Moonshine Society

Moonshine Society

Just in time for a July backyard barbecue Moonshine Society from D.C. delivers a delicious course of summertime blues on their second album “Sweet Thing.” A set of ten house rocking tunes, perfect for a night when the June bugs are jumping, the fireflies are sparking, and the moon is shining bright.

Harmonica hound dog Jason Ricci is featured on the opening bump and grind blues track, ‘Sweet Thing,’ returning the favor given to him by band leader and lead vocalist Black Betty, who sang on Ricci’s “Approved By Snakes.” Blues Hall of Fame guitarist Joe Poppen cuts a jagged surf blues riff on the dancefloor number ‘Shake.’ The 1953 blues standard from Ruth Brown, ‘Mama, He Treats Your Daughter Mean,’ is transformed into a Bourbon street second-line parade, featuring barrelhouse piano, a full horn section that features guest, Ron Holloway (Dizzy Gillespie, Susan Tedeschi, Gil Scott-Heron, Warren Haynes Band, Gov’t Mule), and blazing chops from drummer Rodney Dunton.

Black Betty demonstrates her prowess as both an accomplished vocalist and excellent songwriter on the powerful and luxuriously arranged ballad ‘Come On Home’ that soars with sophisticated classic R&B style. Ricci returns on the rockin’ tribute to the late great Johnny Winter ‘Southern Road,’ joining Poppen on sizzling dual harmony leads and trading fiery solos. Betty then takes us to church and teaches us all a lesson in the bare necessities with the gospel fueled ‘Biscuits, Bacon And The Blues.’

Everyone gets into the action on the mash up of Bill Withers ‘Use Me’ and Dr. John’s ‘Gilded Splinters’ that evolves into a funky retro house music session. Betty throws her hat in the ring delivering a spot on reading of the iconic ballad ‘I’d Rather Go Blind,’ staying true to the original Etta James recording out of the deepest respect for the woman, who bridged the gap between R&B and rock ‘n’ roll. She then channels another Queen of the Blues on the smooth jazzy blues ‘Deal The Devil Made,’ doing her best Dinah Washington, dishing out sass and spunk.

The album closes with the bonus track ‘The One Who Got Away,’ a dynamic contemporary blues ballad that originally appeared on a benefit album for Cancer Can Rock. This nonprofit serves musicians dealing with cancer, a worthy cause if ever there was one.

The strong offering “Sweet Thing” continues the mission statement that Moonshine Society forged ten years ago as fresh music school grads to deliver soulful blues and old-school R&B on their own terms.

Rick J Bowen


Moonshine Society gives a big nod to Aesop’s theory that we’re known by the company we keep. So, while staking claim to lofty Music Land real estate of their own with a searing, cutting-edge blend of blues, soul, rock and R&B, they continue to rack up powerhouse stripes rubbing elbows with the best. Johnny Winter, Gov’t Mule, Derek Trucks, Susan Tedeschi, Tower of Power, John Mayall, Roomful of Blues, John Mayer and Ron Holloway count among the legends the band and its members have accompanied and opened for, not to mention other greats as Tab Benoit, George Clinton and the Funkadelic, Danny Gatton and Samantha Fish.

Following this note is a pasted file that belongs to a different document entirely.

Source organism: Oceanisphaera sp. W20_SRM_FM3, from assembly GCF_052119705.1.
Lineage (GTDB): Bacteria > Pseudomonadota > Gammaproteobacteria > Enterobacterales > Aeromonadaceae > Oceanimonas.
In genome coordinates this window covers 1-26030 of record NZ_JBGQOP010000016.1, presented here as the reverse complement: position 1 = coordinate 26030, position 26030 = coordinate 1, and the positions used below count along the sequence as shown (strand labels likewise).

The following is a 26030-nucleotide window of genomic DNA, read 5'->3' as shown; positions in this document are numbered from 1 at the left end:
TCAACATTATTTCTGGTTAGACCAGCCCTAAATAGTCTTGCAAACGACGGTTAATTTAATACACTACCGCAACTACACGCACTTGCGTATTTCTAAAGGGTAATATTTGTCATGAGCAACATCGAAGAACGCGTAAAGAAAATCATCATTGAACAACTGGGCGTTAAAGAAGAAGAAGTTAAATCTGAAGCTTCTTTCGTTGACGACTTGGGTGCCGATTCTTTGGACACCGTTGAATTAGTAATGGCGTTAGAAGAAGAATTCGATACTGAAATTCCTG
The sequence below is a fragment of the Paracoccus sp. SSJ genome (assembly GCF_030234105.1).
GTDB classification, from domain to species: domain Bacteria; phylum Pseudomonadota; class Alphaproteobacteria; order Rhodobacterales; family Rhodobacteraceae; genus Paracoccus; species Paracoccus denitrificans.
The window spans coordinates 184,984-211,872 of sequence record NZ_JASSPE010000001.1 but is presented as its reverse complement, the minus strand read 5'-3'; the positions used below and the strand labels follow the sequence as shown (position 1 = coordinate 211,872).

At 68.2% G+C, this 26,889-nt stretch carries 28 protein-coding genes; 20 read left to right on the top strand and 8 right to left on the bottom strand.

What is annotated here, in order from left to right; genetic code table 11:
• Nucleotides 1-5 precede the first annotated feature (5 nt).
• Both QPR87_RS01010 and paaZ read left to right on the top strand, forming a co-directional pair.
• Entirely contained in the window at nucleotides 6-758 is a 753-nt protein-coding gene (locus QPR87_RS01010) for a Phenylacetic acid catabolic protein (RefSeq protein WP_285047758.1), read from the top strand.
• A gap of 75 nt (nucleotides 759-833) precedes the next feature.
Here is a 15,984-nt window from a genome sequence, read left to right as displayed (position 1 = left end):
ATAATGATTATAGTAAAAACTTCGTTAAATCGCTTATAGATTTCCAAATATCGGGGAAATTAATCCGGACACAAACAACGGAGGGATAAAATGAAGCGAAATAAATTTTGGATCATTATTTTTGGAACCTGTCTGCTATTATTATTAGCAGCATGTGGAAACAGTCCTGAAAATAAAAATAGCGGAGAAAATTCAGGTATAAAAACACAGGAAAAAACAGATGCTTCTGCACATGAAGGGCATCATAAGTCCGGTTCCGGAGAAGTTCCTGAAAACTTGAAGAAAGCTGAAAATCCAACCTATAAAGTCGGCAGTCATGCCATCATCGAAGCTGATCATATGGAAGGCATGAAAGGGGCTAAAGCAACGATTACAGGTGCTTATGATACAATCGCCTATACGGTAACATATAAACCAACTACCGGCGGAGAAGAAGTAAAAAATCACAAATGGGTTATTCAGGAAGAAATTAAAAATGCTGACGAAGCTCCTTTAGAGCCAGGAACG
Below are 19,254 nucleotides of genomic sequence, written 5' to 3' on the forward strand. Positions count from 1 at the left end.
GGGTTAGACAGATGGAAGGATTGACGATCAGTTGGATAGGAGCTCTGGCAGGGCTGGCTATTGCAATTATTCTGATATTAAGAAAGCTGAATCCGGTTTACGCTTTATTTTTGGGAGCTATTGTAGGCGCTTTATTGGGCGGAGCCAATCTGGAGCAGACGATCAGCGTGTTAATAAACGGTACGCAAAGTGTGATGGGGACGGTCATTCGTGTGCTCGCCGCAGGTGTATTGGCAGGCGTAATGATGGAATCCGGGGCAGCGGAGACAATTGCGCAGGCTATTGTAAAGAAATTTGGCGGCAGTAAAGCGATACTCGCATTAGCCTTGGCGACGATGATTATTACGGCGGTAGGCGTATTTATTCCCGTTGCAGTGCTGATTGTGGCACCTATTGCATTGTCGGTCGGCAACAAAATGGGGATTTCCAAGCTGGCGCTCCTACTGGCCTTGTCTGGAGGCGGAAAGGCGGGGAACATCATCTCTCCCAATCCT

Moonshine Society is the offspring of three promising young music scholars who came together at Boston’s renown Berklee College of Music. Of like minds and musical passions, they united in 2009 to create their own brand of soulful blues, roots rock and old-school R&B, should a fundamental definition be required. In truth, they teamed to craft their own formula of music that speaks to the soul and defies the labels of traditional musical confines.

The trio sealed their pact one moonlit night in the Anacostia Delta, where then and there, their name became written in the stars. They were to be Moonshine Society. Little did they know on that fateful night that they were buckled in on a launching pad set to rocket them at dizzying speed to performance destinations of their wildest dreams throughout the US and the world. In retrospect, though, it’s little wonder considering the band’s composition of killer talent, now four-plus strong.

Leading the troupe is impassioned, soulful singer and songwriter Black Betty, who has shared the stage with such musical greats as Warren Haynes, Derek Trucks and Jack Pearson of Allman Brothers fame, Susan Tedeschi of the Tedeschi Trucks band and Jimmy Vivino from “Late Night with Conan O’Brien.” Part vamp and part glamour girl, she is all-commanding in her on-stage deliveries and becomes pure sorceress spellbinding audiences with her searing hot vocals. To quote from her sizzling seductive rendition of ‘Fever’ -what a lovely way to burn.

Black Betty (lead vocalist/songwriter) and Joe Poppen (guitarist) were both inducted into the Blues Hall of Fame after their work with Charlies Sayles (harmonica) and Memphis Gold respectively. The band has been nominated for multiple Wammie awards.





JULY 26, 2019